Negative influences on the probability of panther presence included cattle density, increasing size of improved pasture, and distance from edge habitat (Fig 2). The probability of panther presence also decreases as the distance from edge (from cover) increases, and the probability of presence decreases substantially at distances of ~55 m outside of a cover environment.
The panther hunting habitat model indicated that the JB Ranch study area contained a higher probability of panther presence (0.50 ± 0.16) than the IM Ranch study area (0.29 ± 0.14), and that these differences were significant (U = 463,780,767; p < 0.05) (Fig 3). To place this in perspective, nearly half (47%) of the JB Ranch study area had a probability of >0.50 of panther presence, whereas only 3% of the IM Ranch study area had a probability of >0.50 of panther presence. Model results were consistent with analysis comparing the amount and distribution of land cover types across each ranch  (S5 Table). We found that the mean probability of panther presence associated with the kill site (100 m radius around cache site) differed between tagged and untagged calves. The probability of panther presence was 0.60 around tagged calves (n = 11), 0.42 around untagged locations (n = 17), and 0.50 around all locations (n = 28) (Fig 4). Depredation sites of tagged calves (0.60 ± 0.06) had a significantly greater (t22 = 4.08, p < 0.05) probability of panther presence than depredation sites of untagged calves (0.42 ± 0.16).
Inset maps display JB Ranch and IM Ranch study areas with calf depredation sites (ranch maps not to scale). Corkscrew Regional Ecosystem Watershed and Okaloachoochee Slough State Forest were not included in analysis because landcover differs substantially from private lands.
Calf depredation events were not evenly distributed throughout the year, among calf age and weight classes, or between ranches. The majority (82%) of all calf depredation events (tagged and untagged) documented on JB Ranch occurred during the calving season (September-February). These results are consistent with JB Ranch records that indicate calves are rarely lost to any causes between April and July (R. Priddy, JB Ranch, personal communication). While panthers killed calves as large as 160 kg, panthers selected for smaller calves and the majority (88%) of calves killed were <90 kg. This approximates the average size of adult feral hogs (<90 kg) and white-tailed deer (43–57 kg) in south Florida, which are reported to be the preferred prey of the Florida panther [39,40,41]. Finally, depredation rates varied between the two ranches and may have been influenced by the amount of panther hunting habitat as our model indicated that JB Ranch provided a more optimal hunting environment for panthers, which was consistent with the higher rates of calf depredation documented on the JB Ranch study area.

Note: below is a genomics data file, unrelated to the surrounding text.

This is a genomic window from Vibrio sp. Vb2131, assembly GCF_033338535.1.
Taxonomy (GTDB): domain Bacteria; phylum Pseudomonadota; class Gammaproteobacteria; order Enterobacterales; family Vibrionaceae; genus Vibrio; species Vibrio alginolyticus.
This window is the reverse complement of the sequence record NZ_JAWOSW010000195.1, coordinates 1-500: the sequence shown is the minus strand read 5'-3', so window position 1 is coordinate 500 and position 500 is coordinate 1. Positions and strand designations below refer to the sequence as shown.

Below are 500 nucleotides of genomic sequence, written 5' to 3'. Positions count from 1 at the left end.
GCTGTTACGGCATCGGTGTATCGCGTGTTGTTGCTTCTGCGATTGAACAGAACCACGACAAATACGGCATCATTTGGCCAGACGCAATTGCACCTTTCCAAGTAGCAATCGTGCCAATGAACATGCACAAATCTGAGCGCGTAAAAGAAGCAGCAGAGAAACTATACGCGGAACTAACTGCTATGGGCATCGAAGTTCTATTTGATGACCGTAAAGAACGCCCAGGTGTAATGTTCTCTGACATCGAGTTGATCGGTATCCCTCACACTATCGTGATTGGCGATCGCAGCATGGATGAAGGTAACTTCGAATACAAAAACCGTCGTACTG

The differences we documented in depredation rates between ranches may also have been influenced by differences in the percentage of tagged calves and the age distributions of tagged calves in the two study herds. Whereas all (100%) of the calves were tagged within the JB Ranch study area, only 30% of the calves were tagged within the IM Ranch study area. This is because the IM Ranch herd was much larger and budgetary limitations restricted the number of calves that could be tagged. Additionally, because we tagged the first 100 calves born in the IM Ranch study herd, untagged calves born later would have been smaller and more vulnerable as suggested by our depredation data. Consequently, the possibility exists that panthers killed untagged calves on the IM Ranch study area that went undocumented. In addition to having better coverage with radio-tags on JB, during both study years the calves on JB ranch were monitored for a longer period of time (31 weeks vs. ≤23 weeks), which gave us more opportunity to document depredation events. Due to these factors, it is possible that we underestimated the actual depredation rates that occurred within the combined herd of tagged and untagged calves on IM Ranch.
The difference in monitoring periods between the ranches may have also influenced the results of the MARK survival analysis. While the proportion of radio-tagged calves that died from all causes was almost three times as high on JB (10%) than IM (3.7%), survival analysis indicated that the rates of mortality were not significantly different between ranches. Calf mortality is a function of the rate of mortality and the duration of exposure to mortality agents  which suggests that the difference in total mortality observed between JB and IM may have been influenced by the difference in the number of weeks we monitored the herds on each ranch (duration of exposure). Calf loss reports from JB and IM support this idea. During the two study years, average total calf loss from all causes was 19%/yr for the JB Ranch study herd (C. Jacobs, University of Florida IFAS, unpublished data) and 15.75%/yr in the IM Ranch herd of tagged and untagged calves, (B. Stoner, IM Ranch, personal communication) indicating that total calf mortality was not very different between the ranches.